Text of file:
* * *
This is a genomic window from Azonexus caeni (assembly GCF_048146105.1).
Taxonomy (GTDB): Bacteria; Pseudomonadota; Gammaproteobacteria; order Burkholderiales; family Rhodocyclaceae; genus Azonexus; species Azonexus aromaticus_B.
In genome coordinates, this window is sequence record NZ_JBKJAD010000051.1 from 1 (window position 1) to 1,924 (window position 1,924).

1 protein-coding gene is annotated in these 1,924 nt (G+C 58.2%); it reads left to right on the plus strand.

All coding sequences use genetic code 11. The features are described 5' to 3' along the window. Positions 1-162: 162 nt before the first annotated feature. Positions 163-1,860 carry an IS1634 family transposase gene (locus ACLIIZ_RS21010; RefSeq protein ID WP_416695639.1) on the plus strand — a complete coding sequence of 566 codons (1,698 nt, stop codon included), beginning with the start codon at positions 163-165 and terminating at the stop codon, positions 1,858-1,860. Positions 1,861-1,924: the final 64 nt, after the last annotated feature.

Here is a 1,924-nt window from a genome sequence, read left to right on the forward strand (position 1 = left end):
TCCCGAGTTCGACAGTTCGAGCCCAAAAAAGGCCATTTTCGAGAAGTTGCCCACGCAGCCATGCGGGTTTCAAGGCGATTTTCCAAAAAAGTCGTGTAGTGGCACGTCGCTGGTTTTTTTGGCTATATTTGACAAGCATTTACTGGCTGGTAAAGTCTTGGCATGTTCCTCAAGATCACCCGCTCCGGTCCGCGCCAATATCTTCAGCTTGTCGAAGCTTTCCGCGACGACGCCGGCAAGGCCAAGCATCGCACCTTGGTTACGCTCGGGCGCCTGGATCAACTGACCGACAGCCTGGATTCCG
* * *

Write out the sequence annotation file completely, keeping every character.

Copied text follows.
This is a genomic window from Azonexus caeni (assembly GCF_048146105.1).
Taxonomy (GTDB): Bacteria; Pseudomonadota; Gammaproteobacteria; order Burkholderiales; family Rhodocyclaceae; genus Azonexus; species Azonexus aromaticus_B.
In genome coordinates, this window is sequence record NZ_JBKJAD010000051.1 from 1 (window position 1) to 1,924 (window position 1,924).

1 protein-coding gene is annotated in these 1,924 nt (G+C 58.2%); it reads left to right on the plus strand.

All coding sequences use genetic code 11. The features are described 5' to 3' along the window. Positions 1-162: 162 nt before the first annotated feature. Positions 163-1,860 carry an IS1634 family transposase gene (locus ACLIIZ_RS21010; RefSeq protein ID WP_416695639.1) on the plus strand — a complete coding sequence of 566 codons (1,698 nt, stop codon included), beginning with the start codon at positions 163-165 and terminating at the stop codon, positions 1,858-1,860. Positions 1,861-1,924: the final 64 nt, after the last annotated feature.

Here is a 1,924-nt window from a genome sequence, read left to right on the forward strand (position 1 = left end):
TCCCGAGTTCGACAGTTCGAGCCCAAAAAAGGCCATTTTCGAGAAGTTGCCCACGCAGCCATGCGGGTTTCAAGGCGATTTTCCAAAAAAGTCGTGTAGTGGCACGTCGCTGGTTTTTTTGGCTATATTTGACAAGCATTTACTGGCTGGTAAAGTCTTGGCATGTTCCTCAAGATCACCCGCTCCGGTCCGCGCCAATATCTTCAGCTTGTCGAAGCTTTCCGCGACGACGCCGGCAAGGCCAAGCATCGCACCTTGGTTACGCTCGGGCGCCTGGATCAACTGACCGACAGCCTGGATTCCG